Second, net neutrality rules would apply not only to network owners that provide Internet access, but also, for the first time, to wireless carriers that connect smartphones, tablets and other devices to the Web.

Who supports strict net neutrality rules?

Internet companies such as Google and streaming services such as Netflix and Hulu that rely on high-speed connections support the concept of treating all similar Internet traffic equally.

Consumer advocates and most Democrats, including President Obama, argue that strict rules are needed to prevent broadband providers from altering the quality of Internet delivery, favoring content that they own or degrading content from competitors or those that lack negotiating clout.

If rules aren’t in place, they argue, Internet service providers will be free to charge some sites and companies to load their videos, music and other content faster, leaving other providers that can’t afford to pay, or won't, in a “digital slow lane.”

Net neutrality supporters argue that online giants such as Google and Amazon have been successful, in part, because of a free and open Internet.

Who opposes the net neutrality rules?

Many cable, wireless, and broadband companies oppose the FCC rules. Providers have long argued that companies that eat up the most bandwidth, usually video streaming services, should pay extra for that privilege.

They say that the Internet has been able to grow because it was largely free from government regulation. Broadband providers contend that the FCC oversteps its authority in setting any net neutrality rules, and they have threatened to sue the agency over the rules..

Most Republicans in Congress have also decried the FCC’s approach. They argue that there have been no widespread abuses so far and that the new rules could discourage Internet service providers from investing in network infrastructure. GOP leaders recently introduced legislation on net neutrality, an approach supported by cable TV and wireless companies.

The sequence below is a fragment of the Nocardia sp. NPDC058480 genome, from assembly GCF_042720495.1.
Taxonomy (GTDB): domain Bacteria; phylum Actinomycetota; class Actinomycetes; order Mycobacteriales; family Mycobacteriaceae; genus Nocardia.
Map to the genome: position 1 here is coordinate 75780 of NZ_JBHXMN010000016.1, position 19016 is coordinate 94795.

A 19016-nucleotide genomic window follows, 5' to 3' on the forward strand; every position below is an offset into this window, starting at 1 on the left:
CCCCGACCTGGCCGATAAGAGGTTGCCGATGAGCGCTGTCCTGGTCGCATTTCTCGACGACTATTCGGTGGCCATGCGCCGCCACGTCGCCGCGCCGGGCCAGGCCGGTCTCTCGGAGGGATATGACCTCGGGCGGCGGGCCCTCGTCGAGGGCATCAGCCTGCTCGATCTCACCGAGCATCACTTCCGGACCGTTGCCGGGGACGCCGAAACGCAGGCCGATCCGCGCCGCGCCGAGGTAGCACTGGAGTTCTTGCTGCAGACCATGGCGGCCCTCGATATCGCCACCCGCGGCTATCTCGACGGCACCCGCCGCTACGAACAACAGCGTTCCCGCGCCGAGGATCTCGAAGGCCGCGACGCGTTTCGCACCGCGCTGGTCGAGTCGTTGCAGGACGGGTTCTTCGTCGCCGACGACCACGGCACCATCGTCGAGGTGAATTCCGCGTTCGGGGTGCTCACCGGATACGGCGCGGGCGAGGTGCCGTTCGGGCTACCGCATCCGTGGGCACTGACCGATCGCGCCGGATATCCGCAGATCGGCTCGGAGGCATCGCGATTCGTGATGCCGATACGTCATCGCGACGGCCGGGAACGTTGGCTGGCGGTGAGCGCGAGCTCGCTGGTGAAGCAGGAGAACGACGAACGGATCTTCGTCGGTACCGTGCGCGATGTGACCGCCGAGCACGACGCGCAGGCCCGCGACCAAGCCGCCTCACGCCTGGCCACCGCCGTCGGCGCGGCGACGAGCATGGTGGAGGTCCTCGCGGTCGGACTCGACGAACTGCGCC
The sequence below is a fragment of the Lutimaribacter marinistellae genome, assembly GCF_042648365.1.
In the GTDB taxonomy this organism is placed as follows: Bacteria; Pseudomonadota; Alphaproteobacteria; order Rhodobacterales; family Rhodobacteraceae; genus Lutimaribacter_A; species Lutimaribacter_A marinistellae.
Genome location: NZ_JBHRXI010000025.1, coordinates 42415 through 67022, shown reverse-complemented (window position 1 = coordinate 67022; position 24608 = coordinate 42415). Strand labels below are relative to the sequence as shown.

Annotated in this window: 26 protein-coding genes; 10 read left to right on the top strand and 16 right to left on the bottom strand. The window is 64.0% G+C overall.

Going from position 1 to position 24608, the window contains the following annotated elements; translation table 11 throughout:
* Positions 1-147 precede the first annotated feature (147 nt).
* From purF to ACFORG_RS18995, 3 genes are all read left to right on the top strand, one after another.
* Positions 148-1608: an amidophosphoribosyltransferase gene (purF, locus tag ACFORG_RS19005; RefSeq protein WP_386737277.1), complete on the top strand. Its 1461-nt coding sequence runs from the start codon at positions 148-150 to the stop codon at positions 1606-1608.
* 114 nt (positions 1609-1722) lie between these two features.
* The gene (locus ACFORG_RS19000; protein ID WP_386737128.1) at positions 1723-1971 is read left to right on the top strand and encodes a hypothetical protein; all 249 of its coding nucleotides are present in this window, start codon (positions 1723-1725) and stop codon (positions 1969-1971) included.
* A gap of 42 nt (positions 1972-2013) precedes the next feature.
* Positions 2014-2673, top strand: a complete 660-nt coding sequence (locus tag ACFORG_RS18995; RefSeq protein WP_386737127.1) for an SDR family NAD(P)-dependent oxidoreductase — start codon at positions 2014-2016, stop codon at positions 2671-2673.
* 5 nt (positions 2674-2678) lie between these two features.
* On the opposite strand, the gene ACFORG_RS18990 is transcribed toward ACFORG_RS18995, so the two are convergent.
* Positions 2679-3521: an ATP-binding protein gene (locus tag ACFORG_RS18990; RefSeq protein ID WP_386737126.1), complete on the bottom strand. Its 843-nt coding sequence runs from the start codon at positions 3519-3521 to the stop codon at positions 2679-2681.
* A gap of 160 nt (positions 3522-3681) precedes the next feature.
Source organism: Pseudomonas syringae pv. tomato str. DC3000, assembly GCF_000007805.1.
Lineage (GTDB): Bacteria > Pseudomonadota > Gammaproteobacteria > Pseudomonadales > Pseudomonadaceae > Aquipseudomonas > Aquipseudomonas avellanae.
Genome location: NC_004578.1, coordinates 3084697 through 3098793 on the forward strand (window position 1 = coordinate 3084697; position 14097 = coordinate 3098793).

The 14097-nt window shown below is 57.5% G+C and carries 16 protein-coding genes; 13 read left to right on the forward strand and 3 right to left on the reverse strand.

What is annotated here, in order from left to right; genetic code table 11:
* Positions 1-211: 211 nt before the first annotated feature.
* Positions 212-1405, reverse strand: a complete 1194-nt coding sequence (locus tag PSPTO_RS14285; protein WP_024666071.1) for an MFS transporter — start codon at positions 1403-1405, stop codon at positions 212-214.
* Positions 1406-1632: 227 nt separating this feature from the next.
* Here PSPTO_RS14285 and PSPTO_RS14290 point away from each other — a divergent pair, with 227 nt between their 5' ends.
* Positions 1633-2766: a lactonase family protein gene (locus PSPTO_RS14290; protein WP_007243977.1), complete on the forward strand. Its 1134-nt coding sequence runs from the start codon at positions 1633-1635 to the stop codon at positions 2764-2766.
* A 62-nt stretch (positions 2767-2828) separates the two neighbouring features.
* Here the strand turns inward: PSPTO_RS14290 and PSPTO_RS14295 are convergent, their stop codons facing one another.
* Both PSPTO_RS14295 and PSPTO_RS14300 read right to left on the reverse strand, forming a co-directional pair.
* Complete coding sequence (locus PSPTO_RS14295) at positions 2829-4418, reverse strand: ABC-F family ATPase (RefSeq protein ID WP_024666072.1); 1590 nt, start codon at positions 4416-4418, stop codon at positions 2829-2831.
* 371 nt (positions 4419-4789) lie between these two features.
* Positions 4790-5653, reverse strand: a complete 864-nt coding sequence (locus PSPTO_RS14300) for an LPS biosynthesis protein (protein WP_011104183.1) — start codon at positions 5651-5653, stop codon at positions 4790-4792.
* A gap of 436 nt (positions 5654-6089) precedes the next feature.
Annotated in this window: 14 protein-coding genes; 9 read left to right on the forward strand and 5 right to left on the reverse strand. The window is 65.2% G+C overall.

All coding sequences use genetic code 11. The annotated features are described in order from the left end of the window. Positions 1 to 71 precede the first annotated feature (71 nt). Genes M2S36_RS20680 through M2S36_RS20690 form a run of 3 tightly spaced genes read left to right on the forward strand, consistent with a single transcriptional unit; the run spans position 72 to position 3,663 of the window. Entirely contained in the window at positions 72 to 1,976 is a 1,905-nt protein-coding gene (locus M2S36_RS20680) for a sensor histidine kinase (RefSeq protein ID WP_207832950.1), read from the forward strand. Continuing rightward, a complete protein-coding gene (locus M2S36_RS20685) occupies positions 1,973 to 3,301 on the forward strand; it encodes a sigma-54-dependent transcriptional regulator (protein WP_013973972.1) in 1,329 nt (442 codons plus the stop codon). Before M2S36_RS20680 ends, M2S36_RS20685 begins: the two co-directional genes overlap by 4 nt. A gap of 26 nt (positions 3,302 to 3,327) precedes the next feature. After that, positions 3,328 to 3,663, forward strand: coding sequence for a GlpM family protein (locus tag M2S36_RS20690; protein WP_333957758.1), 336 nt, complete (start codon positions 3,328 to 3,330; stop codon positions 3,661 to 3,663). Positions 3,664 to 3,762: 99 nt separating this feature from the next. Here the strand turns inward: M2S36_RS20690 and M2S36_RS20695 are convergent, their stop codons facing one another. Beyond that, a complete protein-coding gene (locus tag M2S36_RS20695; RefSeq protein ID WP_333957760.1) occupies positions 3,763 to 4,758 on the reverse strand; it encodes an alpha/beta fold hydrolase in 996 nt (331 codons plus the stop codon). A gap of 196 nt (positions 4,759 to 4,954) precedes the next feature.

Wheeler, the FCC chairman, recently cited the reclassification of mobile voice calling in the 1990s as an example of the "light touch" the FCC could take in regulating broadband companies. Congress reclassified mobile voice calling, a service that cellphone companies provide, as a utility in 1993, and since then has exempted such service from some of the most onerous parts of the telecommunications law.

Do net neutrality rules solve sudden interruptions in video streaming?

Not necessarily. Netflix has had disputes with Internet service providers in the past, with each side blaming the other for buffering issues on the streaming video service. But the dispute centered on how quickly Netflix data was delivered from the company to service providers such as AT&T and Comcast, not from those service providers to consumers’ homes.

Netflix, which had been using third-party services to deliver its data, claimed it had essentially been forced to pay a toll to allow customers to stream movies uninterrupted. Netflix later struck a series of deals to cut out the middlemen and connect directly to Internet service providers instead.

The rules for net neutrality govern the so-called last mile of wires that connect your home to the network.

Though those rules will not directly affect the connections between content companies and Internet service providers, they would give the FCC more authority to mediate disputes such as the Netflix squabble with network owners.

For more need-to-know news, follow @cmaiduc and @JimPuzzanghera on Twitter.


Feb. 26, 10:08 a.m.: This article was updated with details about the FCC vote.

Feb. 24, 4:45 p.m.: This article was updated with details about the likelihood that the proposed rules would pass and with information about the reclassification of mobile phone companies.

The first version of this article was published Feb. 24 at 10:05 a.m.